, Volume 66, Issue 2, pp 145–154 | Cite as

HMG-CoA Reductase Inhibitors in Chronic Heart Failure

Potential Mechanisms of Benefit and Risk
  • Ulrich LaufsEmail author
  • Florian Custodis
  • Michael Böhm
Leading Article


HMG-CoA reductase inhibitors (statins) have been shown to reduce mortality and cardiovascular morbidity in patients with hyperlipidaemia and those with coronary artery disease. However, evidence for statin treatment in patients with chronic heart failure (CHF) remains a subject of debate. Patients with heart failure were generally excluded in the existing trials and a different patient population with a distinct pattern of morbidity and treatment was studied. In addition, no safety data are available for statins in patients with heart failure, where there are potential concerns about coenzyme Q10 depletion and excessive low-density lipoprotein reduction.

This review summarises the clinical and preclinical evidence for potential beneficial effects of statins in CHF. In experimental systems, statins have been shown to improve cardiac function through antioxidative and anti-inflammatory action. Statins improve endothelial function, may reduce neurohormonal activation, and stimulate endothelial progenitor cells. Some of these effects occur independently of cholesterol lowering and can be explained by inhibition of isoprenylation of signal transducing proteins of the family of Rho guanosine triphosphatases. Two ongoing controlled randomised trials (CORONA [Controlled Rosuvastatin Multinational Study in Heart Failure] and GISSI-HF [Gruppo Italiano per lo Studio della Sopravvivenza nell’Infarto Miocardico — Heart Failure]) will help us to assess whether the described beneficial effects of statins in heart failure outweigh the potential negative effects and translate into the reduction of clinical endpoints.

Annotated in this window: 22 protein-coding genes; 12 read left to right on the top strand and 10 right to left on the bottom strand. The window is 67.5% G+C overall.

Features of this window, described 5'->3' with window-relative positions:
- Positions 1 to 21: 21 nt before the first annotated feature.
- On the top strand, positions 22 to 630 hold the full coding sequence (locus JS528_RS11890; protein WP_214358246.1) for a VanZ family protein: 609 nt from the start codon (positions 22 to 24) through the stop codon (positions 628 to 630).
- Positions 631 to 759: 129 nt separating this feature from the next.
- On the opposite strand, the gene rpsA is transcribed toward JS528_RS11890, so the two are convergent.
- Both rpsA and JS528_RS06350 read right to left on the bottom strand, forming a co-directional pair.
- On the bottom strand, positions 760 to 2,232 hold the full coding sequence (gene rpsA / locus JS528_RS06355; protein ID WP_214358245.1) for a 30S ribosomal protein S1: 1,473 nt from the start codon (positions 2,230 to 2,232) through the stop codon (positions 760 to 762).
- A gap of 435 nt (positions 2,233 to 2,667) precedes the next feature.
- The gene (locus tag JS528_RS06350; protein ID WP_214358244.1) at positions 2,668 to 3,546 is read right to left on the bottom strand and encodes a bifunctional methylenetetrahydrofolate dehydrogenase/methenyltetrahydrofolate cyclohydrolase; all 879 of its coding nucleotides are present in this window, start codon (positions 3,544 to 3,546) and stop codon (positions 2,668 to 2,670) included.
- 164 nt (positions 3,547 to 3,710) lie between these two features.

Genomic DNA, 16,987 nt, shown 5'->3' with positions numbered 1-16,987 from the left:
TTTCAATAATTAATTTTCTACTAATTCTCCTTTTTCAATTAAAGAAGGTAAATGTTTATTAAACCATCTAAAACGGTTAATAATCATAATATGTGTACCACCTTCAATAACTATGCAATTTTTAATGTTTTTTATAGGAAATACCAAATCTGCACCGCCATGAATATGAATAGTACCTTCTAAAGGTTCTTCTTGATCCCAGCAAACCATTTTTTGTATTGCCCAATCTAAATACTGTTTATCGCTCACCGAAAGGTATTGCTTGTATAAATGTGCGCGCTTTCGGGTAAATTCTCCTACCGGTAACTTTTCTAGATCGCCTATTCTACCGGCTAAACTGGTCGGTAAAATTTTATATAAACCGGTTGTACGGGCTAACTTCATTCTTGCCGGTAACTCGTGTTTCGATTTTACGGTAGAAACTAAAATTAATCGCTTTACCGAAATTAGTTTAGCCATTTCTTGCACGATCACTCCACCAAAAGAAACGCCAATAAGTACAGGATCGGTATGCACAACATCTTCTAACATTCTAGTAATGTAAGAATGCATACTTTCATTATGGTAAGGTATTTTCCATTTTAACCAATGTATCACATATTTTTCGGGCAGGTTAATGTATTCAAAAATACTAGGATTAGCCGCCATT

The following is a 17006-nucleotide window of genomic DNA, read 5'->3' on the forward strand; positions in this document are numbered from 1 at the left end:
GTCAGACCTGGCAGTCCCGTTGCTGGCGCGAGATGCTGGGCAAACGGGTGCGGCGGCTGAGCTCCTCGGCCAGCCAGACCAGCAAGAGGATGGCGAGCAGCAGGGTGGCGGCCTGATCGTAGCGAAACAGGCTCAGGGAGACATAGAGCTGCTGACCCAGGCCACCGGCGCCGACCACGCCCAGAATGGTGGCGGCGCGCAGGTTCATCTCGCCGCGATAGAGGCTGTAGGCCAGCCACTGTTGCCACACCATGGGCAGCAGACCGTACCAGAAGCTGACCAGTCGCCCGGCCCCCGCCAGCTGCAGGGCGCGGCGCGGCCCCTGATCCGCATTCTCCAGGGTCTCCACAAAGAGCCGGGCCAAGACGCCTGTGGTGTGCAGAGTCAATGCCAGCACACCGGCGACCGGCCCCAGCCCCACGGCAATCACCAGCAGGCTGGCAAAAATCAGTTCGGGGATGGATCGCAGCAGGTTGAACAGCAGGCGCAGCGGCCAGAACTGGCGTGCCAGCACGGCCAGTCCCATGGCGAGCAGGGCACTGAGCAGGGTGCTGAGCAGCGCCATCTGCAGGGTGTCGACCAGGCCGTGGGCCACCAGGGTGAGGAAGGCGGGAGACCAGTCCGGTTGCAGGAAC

Statin Chronic Heart Failure Rosuvastatin Statin Treatment Chronic Heart Failure Patient 
These keywords were added by machine and not by the authors. This process is experimental and the keywords may be updated as the learning algorithm improves.



This article was invited by the commissioning editor of Drugs and was written and funded by the authors. The authors have received research grants and lecture fees from pharmaceutical companies selling statin drugs (AstraZeneca, Bristol Myers Squibb, Boehringer Ingelheim, Merck Sharp and Dohme, Novartis, Pfizer and Sankyo).


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© Adis Data Information BV 2006

Authors and Affiliations

  1. 1.Klinik für Innere Medizin III, Kardiologie, Angiologie und Internistische IntensivmedizinUniversitätsklinikum des SaarlandesHomburg/SaarGermany

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